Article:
Staff: R. Erb, K. West, D. Squires, A. Cole, W. Skinner, M. Pottorff
Board Members: N. Schuler, D. Kiefer
Guests: Frank Oh, Vice President of Paine Webber Municipal Securities
Mr. Joseph called the meeting to order at 9 a.m. and introduced Frank Oh of Paine Webber Incorporated.
Presentation on the Securitization of Tobacco Settlement Payments
Mr. Oh said Paine Webber is going around to different counties who are now examining cash flows and risks associated with proceeds from the tobacco settlement. Paine Webber is recommending that counties eliminate the risk involved by laying that off onto bond holders and securitizing the future cash flows by getting the money up front. Paine Webber is the number one ranked firm in New York State and the number two ranked investment firm nationally. They are one of only a few firms that have put together a securitization structure.
Mr. Oh distributed a copy of the materials that outlined his presentation. He said securitization is similar to lottery payments in that a choice can be made to get one lump sum rather than payments spread over of a period of time. In deciding to securitize or not a county needs to think about where the money is going to be spent. It is expected that these funds would be allocated to municipal projects so that the bonds are tax exempt when they are issued. Other counties have set up a local development corporation (which only takes a vote of the majority of the legislature to enact), and then sells their receivables to that corporation. This structure is important because it decreases the risk for future decreases in the settlement. He said if Tompkins County decides to securitize its payments it will be a negotiation process between the marketplace and the County. He explained the local development corporation is only set up for the County to transfer its rights to the peak of cash flows. The county sells the bonds and the local development corporation gets the money and transfers it back to the county.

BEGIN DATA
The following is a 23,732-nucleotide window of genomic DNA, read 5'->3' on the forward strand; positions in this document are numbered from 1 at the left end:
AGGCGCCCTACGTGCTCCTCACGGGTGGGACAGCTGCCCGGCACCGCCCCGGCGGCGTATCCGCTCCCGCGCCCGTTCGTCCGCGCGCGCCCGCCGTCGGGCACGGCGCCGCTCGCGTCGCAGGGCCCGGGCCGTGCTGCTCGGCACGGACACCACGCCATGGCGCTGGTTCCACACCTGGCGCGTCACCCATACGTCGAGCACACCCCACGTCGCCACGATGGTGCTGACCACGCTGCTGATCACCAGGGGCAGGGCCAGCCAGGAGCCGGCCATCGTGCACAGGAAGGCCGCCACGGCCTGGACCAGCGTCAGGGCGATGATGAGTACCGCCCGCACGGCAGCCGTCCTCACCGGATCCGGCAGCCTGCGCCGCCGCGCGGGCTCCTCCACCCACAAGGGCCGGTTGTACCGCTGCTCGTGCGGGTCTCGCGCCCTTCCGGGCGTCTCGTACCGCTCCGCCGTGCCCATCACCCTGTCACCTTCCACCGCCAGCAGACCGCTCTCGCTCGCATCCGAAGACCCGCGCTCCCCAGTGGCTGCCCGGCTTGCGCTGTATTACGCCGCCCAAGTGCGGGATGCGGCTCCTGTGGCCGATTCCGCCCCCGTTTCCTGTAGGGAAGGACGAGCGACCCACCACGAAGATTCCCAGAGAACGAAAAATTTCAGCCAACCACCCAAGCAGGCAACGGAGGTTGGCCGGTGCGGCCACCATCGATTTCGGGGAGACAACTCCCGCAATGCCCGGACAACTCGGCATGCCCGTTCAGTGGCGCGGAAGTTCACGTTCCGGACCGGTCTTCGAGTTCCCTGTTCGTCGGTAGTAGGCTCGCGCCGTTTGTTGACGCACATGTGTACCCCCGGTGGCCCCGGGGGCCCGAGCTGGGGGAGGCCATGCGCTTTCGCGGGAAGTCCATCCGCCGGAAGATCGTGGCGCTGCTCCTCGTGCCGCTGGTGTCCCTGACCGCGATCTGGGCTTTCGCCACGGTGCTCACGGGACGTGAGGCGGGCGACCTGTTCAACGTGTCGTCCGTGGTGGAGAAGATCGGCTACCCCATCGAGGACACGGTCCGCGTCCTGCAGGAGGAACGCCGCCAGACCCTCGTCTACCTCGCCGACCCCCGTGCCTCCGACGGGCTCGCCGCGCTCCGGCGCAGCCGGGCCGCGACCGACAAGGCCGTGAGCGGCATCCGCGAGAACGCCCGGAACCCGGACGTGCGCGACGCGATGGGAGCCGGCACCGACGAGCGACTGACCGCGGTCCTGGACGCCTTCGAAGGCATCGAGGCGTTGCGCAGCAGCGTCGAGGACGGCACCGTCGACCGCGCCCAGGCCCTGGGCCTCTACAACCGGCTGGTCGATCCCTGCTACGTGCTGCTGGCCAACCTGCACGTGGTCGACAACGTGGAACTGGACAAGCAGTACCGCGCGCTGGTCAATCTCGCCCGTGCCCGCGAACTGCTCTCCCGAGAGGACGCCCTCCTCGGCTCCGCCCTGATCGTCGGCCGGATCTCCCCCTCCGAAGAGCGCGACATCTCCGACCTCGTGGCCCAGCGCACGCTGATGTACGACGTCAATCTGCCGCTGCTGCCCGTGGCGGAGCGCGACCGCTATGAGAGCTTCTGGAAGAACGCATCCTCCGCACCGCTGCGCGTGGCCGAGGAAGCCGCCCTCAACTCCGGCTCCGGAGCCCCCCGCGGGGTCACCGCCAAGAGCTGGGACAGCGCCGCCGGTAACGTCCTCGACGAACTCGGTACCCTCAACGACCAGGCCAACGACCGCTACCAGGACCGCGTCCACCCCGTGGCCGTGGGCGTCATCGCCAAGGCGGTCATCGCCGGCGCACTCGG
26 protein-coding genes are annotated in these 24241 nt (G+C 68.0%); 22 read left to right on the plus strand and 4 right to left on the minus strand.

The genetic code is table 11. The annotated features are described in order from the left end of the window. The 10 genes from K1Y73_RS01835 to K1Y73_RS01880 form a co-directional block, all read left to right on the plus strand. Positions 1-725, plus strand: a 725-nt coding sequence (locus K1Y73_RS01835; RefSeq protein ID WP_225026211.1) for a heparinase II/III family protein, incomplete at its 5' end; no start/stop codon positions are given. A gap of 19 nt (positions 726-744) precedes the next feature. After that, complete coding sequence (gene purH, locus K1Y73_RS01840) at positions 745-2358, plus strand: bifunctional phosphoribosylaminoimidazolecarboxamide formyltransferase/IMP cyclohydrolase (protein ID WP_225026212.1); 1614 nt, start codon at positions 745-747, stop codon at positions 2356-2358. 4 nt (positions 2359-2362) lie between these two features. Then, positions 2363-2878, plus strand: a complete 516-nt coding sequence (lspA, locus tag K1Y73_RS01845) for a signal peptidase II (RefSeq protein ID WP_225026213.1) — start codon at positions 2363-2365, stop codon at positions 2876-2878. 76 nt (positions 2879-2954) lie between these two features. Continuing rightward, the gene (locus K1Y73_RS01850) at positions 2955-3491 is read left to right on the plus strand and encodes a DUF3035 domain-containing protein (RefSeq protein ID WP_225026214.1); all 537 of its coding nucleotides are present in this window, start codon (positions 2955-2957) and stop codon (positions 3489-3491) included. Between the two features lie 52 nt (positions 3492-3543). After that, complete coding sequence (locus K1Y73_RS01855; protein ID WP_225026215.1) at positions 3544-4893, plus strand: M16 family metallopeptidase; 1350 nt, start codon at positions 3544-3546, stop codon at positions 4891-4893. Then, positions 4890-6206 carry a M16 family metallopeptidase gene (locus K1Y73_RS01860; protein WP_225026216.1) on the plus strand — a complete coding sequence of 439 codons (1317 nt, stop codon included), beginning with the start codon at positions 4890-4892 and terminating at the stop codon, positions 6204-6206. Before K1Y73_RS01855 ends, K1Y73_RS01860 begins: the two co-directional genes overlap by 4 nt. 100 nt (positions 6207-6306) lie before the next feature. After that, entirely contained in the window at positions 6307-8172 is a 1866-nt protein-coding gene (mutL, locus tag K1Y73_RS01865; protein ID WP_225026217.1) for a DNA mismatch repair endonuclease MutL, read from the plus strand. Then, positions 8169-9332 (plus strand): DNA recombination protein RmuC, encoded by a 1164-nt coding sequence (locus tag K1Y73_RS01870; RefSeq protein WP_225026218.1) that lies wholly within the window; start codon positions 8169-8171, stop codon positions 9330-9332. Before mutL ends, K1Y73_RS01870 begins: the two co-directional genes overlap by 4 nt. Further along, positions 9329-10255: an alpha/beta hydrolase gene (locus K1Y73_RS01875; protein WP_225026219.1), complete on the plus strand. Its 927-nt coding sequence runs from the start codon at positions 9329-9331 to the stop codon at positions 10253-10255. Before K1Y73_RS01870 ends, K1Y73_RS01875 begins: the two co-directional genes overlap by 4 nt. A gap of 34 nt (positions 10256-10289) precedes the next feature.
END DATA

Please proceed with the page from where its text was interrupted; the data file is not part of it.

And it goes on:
Transactions that have been completed to date all have a flexible amortizing bond structure. Paine Webber does not agree with this and is recommending a different structure that they feel will allow all investors to participate. Flexible amoritization means rated maturity versus planned principal and the reason this was done was to make sure there was enough in cash flows to pay off the bonds. Because payments are likely to vary from year to year, if revenues were insufficient to make the first debt service payment, they would have a claim on future years of revenue.
Mr. Oh described a U.S. map displaying states and the status of various securitization efforts. In New York State the counties of Weschester, Nassau, and New York City have already completed securitization, while there are proposals to securitize in Erie and Monroe counties.
Mr. Joseph referred to planned vs. maturity and said the way he understood that is that if the county plans for the bonds to mature in 2000 and if the payments are lower than they were expected to be and there is not enough money, the County would keep paying until 2006 until it is paid off. He said by doing this it provides more security to the investor. He asked if Paine Webber is not doing this, are they doing something else to provide that level of security. Mr. Oh said they recommend a slightly different approach to maximize the amount to investors in securitization. Mr. Joseph said while there is discussion about selling the rights to place the risk on someone else, this kind of arrangement limits the risk to the investor and puts the risk back on a county.
Mr. Joseph explained coverage rate means that we have a stream of projected revenues and we are not securitizing the entire thing, but a portion of it and whatever the county first receives must go towards paying off the bonds. The bonds would get paid off unless the revenues fall short of the projection. He said if the revenues fall short, the county assumes that loss and therefore, have not sold any risk. Mr. Oh said that is why they recommend that a county sell its residuals as well.
Mr. Oh said Paine Webber recommends that counties create a local development corporation and that corporation would sell bonds to a master trust (multi-county) where all of the bonds would get pulled together. He said this way if bondholders don't get paid they cannot come back through the local development corporation to the County.
Mr. Oh explained Paine Webber's proposed tobacco securitization bond structure, including payments that would be used for debt services and payments used for debt service coverage (residuals). He said Tompkins County would be receiving approximately $17,000,000 up front that can be invested at 6.5 percent (cost of the bonds) and would equate to $39,000,000. Mr. Joseph noted that 6.5 percent is Paine Webber's estimate of what the bonds would sell at. Mr. Squires said the County now pays approximately 5.5 percent for 20-year bonds.